Evergreen state first to certify ‘organic’ pot

Washington will be the first state to certify organically grown marijuana
Don Jenkins

Capital Press

Published on May 19, 2017 11:09AM

Marijuana plants growing in an illegal grow were seized by Washington authorities April 14 in Tacoma. The Washington State Department of Agriculture will write rules for organically and legally grown marijuana.

Courtesy of Washington Liquor and Cannabis Control Board

Marijuana plants growing in an illegal grow were seized by Washington authorities April 14 in Tacoma. The Washington State Department of Agriculture will write rules for organically and legally grown marijuana.


OLYMPIA — Washington tops the country in many organic crops such as apples and pears, and may soon lead the nation in government-sanctioned organic marijuana, too.

Gov. Jay Inslee signed legislation this week to make the Evergreen state the first to recognize organic pot.

The bill directs the state Department of Agriculture to write rules for certifying organic marijuana and to fine growers and retailers who make false claims.

“It’s another way to normalize the industry. To have some oversight for claims being made,” said Lara Kaminisky, executive director of The Cannabis Alliance, which backed the bill.

Marijuana has grown into a $1 billion industry since Washington voters in 2012 legalized recreational marijuana. Colorado voters legalized pot the same day, but lawmakers in that state rejected a bill last year to certify organic marijuana. Opponents said the organic label would imply marijuana has no health affects.

Washington lawmakers approved organic marijuana last month in a wide-ranging cannabis bill. Other provisions received more attention.

WSDA Organic Program Manager Brenda Book said the department probably won’t have a certification program fully operating until the 2019 growing season. Although standard organic farming practices apply to marijuana, WSDA must write a separate state rule because marijuana is illegal under federal law.

“The only reason to develop a state program for marijuana is because of the lack of recognition on the federal side,” she said.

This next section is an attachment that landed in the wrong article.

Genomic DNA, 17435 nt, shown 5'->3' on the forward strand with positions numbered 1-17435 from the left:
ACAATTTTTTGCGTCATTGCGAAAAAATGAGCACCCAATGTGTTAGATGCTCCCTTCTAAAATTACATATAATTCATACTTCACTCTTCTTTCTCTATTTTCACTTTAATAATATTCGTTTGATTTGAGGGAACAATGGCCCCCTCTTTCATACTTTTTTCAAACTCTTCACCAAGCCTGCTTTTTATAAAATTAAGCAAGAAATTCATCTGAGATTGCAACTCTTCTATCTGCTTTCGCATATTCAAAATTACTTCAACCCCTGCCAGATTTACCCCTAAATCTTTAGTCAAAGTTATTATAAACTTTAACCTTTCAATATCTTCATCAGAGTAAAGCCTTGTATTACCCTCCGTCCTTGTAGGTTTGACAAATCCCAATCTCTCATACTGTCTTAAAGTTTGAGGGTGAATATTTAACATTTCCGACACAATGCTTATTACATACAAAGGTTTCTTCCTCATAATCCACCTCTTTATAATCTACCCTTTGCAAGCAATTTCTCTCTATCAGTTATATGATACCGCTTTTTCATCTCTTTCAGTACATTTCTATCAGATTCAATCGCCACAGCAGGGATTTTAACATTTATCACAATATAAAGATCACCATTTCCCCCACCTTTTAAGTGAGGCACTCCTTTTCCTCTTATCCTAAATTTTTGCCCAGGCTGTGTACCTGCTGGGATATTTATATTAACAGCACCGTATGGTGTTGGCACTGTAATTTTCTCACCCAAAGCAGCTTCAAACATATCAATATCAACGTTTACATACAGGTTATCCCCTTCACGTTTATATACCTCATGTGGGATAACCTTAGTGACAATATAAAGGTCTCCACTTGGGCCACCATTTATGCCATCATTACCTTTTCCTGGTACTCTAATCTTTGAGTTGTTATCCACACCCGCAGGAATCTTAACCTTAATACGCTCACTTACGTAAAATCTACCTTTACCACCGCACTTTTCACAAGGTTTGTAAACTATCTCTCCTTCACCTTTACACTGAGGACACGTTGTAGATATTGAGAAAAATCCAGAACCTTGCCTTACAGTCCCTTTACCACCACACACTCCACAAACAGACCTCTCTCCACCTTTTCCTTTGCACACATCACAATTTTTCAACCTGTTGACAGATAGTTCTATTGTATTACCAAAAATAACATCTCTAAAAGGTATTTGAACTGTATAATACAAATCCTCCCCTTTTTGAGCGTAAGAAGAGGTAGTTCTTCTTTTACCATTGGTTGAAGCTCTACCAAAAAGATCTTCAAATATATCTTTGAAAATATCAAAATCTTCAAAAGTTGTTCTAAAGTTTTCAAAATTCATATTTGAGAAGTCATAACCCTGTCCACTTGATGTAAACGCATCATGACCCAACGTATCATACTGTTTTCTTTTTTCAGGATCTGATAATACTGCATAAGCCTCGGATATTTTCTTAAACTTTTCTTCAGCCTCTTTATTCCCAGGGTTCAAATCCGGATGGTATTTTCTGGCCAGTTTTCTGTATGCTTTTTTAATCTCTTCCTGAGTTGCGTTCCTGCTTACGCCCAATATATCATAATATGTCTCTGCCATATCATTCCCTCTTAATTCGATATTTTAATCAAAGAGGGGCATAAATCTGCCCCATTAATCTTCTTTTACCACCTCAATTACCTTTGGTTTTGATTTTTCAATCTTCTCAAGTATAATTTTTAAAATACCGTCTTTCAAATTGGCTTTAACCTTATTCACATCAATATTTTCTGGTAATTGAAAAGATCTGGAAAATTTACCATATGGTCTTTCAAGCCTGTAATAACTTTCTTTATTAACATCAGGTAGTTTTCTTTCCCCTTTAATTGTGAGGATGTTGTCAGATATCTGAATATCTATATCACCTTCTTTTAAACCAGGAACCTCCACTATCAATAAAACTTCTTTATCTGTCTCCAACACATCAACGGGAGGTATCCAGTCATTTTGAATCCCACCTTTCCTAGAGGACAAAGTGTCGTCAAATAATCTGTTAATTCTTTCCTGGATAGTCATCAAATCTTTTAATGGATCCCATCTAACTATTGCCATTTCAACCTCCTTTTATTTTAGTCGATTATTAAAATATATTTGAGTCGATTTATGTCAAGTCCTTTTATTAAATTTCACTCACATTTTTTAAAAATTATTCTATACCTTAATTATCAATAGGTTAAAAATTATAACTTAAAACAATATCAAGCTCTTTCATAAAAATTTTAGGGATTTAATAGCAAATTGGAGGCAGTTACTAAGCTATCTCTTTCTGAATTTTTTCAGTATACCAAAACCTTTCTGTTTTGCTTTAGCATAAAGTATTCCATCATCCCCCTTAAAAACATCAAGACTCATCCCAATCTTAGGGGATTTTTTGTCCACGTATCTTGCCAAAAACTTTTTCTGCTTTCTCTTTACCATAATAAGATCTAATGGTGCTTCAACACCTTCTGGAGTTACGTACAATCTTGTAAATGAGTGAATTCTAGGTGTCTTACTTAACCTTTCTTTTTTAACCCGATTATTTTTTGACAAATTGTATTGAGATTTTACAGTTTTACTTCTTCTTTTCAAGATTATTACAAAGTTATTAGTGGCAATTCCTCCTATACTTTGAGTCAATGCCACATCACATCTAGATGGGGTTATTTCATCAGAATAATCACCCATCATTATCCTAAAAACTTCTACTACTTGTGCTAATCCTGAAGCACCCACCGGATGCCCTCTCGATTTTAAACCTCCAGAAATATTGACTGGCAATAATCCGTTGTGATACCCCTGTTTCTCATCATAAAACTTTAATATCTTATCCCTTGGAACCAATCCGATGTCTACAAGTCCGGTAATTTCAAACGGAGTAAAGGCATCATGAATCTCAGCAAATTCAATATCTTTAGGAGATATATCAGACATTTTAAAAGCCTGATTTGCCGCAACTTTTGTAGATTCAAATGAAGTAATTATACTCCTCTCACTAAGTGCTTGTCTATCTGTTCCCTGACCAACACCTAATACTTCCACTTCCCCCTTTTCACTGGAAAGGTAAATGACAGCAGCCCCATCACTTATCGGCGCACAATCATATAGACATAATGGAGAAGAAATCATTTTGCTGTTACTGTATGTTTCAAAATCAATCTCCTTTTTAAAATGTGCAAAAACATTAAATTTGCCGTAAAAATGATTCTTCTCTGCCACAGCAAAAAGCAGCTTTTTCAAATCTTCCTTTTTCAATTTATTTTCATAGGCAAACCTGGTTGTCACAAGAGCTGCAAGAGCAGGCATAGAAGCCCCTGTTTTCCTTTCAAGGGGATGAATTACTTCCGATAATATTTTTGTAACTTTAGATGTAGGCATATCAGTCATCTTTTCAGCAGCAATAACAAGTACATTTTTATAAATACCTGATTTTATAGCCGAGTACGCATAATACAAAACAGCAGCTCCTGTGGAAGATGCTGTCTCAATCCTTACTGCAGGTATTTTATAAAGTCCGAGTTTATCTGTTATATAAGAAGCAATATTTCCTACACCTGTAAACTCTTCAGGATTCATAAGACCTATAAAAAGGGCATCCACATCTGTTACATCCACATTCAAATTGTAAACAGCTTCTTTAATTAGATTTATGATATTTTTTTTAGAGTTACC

WSDA’s organic-certification program does not receive federal funds, but it does operate under USDA rules. As a result, WSDA won’t be able to label organic marijuana “organic.”

“That would be a problem because that’s a federally regulated term,” Book said.

The department has not suggested an alternative word or phrase.

“If it’s going to work for the industry, they have to get behind it and market it,” Book said.

Kaminisky said coming up with a name and then telling consumers what it means will be a challenge.

“Of course, it would be nice to call it ‘organic,’ ” she said. “To say ‘organic’ would immediately resonate with people.”

Washington ranks behind only California is the farm-gate value of organically grown crops, according to a report by the Washington State University Center for Sustaining Agriculture and Natural Resources.

Besides apples and pears, Washington leads the country in organically grown sweet cherries, pears, juice grapes, sweet corn, onions, snap beans, potatoes, green peas and eggs, according to the USDA National Agricultural Statistics Service.

Unlike with those crops, organic marijuana would be competing for only in-state market share since pot can’t be sold across state lines.

Kaminisky said interest in organic marijuana is high among growers, but it will be interesting to see how consumers respond.

“In Seattle, yeah, they’re maybe more conscious in their buying habits,” she said. “Other areas? I think it remains to be seen.”

Kaminisky said that she hopes WSDA’s organic certification will be another step in bringing marijuana growers into mainstream agriculture.

“I think farmers are going to be surprised about what constitutes organic,” she said. “It might be a wake-up call for them.”



Marketplace

Share and Discuss

Guidelines

User Comments